Workplace Hostility

Bullying on Travel Assignments

More than half of professional nurses run into issues with workplace bullies during their career. The same is true of travel nurses while on assignment. Sometimes, no matter how hard you try to fit in with the locals, other nurses may become resentful and turn hostile. Don’t let that get in the way of your otherwise professional demeanor; but just know that it’s never acceptable.

 What is it?
This type of workplace hostility is called lateral violence and comes in many forms including threatening body language and non-verbal aggression. It doesn’t always come from other nurses either, it can emanate from subordinates and supervisors alike. Per the American Nurses Association, acts of workplace violence affect a large proportion of working healthcare professionals including nurses, pharmacists and a multitude of other personnel:

  • 43 percent have experienced threatening body language
  • 48 percent have reported strong verbal abuse

Because of this bullying, some nurses have even ignored things like improper medication being administered due to intimidation from co-workers. Case in point: one of our nurses on assignment in Arizona called our office to inform the Clinical Director that a doctor told her to “mind your own business, this is nothing to do with you!” when she tried to prevent a medication error that the ER doctor was about to make. This type of aggression in the workplace prevents effective team collaboration and causes unseen issues among the entire staff – travelers included – like low staff morale, and nurses quitting the profession altogether.

In some cases, nursing professionals have been unable to do their jobs effectively due to the negative environment in which they work. So, what can you do as a travel nurse to help prevent and deal with bullying while on assignment?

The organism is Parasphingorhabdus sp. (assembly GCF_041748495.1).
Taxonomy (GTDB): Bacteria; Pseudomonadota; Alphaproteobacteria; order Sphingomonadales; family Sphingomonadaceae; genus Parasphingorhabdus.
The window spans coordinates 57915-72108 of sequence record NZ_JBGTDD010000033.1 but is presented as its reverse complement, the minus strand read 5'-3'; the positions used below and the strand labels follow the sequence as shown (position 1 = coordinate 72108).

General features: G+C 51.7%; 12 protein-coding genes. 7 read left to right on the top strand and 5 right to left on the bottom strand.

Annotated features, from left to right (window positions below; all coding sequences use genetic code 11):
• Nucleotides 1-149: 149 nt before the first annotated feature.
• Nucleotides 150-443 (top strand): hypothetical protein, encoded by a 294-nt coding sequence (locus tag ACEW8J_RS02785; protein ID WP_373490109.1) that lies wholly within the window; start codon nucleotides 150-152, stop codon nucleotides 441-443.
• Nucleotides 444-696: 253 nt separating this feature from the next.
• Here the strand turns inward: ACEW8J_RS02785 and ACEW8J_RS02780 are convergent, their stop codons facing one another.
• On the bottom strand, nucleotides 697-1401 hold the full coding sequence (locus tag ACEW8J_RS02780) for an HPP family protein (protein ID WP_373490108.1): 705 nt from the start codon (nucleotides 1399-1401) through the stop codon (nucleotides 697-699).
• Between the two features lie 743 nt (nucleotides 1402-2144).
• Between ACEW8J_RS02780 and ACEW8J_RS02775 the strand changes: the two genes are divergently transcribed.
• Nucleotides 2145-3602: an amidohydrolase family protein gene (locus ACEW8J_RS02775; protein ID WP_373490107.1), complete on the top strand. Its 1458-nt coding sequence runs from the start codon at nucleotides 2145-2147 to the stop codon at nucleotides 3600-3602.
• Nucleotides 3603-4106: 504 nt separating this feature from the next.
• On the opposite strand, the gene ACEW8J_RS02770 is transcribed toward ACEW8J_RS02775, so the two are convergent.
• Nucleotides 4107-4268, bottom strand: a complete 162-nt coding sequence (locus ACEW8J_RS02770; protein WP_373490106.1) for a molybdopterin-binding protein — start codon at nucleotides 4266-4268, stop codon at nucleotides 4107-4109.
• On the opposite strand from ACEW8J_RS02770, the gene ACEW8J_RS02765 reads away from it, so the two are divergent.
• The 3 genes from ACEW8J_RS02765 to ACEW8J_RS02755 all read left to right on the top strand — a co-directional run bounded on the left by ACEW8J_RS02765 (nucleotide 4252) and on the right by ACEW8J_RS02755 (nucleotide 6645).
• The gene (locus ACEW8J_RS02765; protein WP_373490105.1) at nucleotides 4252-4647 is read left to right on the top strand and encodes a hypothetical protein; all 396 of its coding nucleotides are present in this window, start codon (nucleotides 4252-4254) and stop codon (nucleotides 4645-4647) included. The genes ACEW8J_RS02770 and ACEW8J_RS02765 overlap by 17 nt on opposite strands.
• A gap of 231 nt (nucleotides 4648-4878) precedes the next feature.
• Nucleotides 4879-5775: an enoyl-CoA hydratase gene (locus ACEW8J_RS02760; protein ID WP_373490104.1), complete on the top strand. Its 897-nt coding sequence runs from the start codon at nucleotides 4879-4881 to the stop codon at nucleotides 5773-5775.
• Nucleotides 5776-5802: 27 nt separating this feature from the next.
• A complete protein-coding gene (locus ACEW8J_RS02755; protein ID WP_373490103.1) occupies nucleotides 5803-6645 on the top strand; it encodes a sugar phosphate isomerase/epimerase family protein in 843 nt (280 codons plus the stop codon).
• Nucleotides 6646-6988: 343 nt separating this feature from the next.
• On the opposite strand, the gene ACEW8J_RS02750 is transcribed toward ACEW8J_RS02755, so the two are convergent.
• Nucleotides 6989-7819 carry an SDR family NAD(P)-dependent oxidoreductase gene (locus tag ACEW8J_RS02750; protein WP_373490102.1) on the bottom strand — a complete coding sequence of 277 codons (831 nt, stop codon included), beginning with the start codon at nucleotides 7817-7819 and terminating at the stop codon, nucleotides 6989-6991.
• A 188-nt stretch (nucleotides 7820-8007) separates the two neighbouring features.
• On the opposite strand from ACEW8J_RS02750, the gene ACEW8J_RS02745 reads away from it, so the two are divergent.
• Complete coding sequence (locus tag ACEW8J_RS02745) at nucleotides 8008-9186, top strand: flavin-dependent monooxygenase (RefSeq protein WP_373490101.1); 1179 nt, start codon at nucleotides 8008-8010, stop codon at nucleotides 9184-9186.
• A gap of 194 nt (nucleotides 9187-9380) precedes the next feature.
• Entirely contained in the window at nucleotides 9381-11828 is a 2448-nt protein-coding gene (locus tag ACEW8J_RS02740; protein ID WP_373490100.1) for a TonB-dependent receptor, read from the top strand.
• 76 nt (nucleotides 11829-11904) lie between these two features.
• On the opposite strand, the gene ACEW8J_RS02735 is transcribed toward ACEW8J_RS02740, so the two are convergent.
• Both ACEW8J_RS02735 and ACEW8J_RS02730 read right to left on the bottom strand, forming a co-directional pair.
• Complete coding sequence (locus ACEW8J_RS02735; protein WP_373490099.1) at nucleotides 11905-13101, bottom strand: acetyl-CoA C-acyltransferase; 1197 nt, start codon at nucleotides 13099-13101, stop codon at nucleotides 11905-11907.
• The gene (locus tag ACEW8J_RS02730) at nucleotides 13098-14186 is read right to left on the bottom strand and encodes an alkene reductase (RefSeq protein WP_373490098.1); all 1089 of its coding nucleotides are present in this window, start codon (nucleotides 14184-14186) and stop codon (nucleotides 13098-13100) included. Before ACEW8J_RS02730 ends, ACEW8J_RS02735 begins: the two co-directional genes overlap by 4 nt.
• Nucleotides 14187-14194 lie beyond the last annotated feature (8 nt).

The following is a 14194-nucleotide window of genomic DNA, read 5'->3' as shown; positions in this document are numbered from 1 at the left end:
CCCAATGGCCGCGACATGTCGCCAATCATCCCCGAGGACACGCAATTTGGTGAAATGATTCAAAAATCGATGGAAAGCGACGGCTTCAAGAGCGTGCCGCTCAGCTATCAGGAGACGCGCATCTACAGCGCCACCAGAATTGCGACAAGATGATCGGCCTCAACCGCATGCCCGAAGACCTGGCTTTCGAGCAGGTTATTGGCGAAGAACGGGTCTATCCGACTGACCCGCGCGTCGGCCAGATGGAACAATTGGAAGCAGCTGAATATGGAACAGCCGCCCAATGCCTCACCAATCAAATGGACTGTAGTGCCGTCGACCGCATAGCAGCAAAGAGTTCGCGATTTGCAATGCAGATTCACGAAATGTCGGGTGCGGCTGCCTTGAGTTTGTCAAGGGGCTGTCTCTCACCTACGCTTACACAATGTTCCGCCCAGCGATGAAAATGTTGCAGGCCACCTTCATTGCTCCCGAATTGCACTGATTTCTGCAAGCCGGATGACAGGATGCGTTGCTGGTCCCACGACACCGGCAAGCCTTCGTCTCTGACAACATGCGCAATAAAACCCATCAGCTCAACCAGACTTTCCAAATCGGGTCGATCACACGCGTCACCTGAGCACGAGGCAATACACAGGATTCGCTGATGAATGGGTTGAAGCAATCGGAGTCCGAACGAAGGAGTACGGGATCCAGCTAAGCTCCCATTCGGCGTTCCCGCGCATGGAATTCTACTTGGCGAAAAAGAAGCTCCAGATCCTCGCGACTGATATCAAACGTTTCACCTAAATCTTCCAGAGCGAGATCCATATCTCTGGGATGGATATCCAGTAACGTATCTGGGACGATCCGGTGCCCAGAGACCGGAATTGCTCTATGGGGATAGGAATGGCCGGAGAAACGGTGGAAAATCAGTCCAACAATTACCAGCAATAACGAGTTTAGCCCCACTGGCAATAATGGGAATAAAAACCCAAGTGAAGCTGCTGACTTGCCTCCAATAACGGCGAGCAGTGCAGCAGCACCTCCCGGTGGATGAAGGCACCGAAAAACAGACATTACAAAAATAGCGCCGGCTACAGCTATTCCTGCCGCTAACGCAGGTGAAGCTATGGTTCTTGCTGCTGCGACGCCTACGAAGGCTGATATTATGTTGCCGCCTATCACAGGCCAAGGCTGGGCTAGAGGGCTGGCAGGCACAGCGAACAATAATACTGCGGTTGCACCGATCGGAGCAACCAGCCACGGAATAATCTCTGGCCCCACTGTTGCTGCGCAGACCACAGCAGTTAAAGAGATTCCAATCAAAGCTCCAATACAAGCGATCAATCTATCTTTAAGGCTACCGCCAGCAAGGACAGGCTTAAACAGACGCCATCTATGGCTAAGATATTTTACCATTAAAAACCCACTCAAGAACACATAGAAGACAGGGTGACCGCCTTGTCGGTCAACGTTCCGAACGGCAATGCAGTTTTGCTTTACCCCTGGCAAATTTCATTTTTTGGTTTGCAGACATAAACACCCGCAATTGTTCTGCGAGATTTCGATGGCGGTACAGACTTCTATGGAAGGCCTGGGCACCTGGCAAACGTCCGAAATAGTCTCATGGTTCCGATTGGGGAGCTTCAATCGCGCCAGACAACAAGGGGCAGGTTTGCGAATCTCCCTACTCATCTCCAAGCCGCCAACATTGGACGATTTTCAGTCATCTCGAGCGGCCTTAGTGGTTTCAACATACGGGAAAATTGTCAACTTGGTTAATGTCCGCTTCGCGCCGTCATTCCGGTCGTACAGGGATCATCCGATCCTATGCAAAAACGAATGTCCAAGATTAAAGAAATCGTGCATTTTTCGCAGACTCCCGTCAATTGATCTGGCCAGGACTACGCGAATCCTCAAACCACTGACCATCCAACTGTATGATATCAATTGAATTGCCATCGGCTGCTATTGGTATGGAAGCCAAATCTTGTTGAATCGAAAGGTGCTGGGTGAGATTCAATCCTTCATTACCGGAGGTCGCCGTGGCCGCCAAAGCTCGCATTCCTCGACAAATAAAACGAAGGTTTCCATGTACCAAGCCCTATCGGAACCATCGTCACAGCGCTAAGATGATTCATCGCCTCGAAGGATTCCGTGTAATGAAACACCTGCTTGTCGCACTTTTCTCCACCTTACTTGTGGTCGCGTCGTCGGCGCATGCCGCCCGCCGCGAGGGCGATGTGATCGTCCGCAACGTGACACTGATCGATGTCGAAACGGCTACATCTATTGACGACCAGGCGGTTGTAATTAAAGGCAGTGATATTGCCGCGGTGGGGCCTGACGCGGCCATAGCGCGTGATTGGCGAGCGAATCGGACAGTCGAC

How to deal with it

First, you should know that bullying is never acceptable and once our office is made aware we will act on the information and attempt to turn the situation around for our nurses. But there are a few things you can do to try and tamp down potential bullying the first of which is evaluating the situation. We as nurses are dab hands at assessment so pull in some of those well-honed skills and apply them to your immediate environment. Look at it from an objective point of view and try to point out some of the positives on the unit, steering away from anything negative. Remember, you’re there to just help them out and it’s unlikely that you’ll be able to fix the problems the hospital or unit has during your assignment. When the bully acts out:

  • Report it – follow the chain of command; so, start with the charge nurse (unless the charge is the problem) and move on up the ladder.
  • Document, document, document. We all know as nurses that if it’s not documented, it didn’t happen. Make sure your agency gets copies of everything so they have the information they need if they need to intervene. Whoever has the longest paper trail will always win.
  • Check if the facility has a “zero tolerance” policy or if they have created any guidelines for dealing with it
  • Also, check if there are protections in place for you after it’s reported

It’s worth bearing in mind that bullying affects patient care and outcomes so the sooner the issue can be resolved, the safer your patients will be. For their sake, don’t ignore it.

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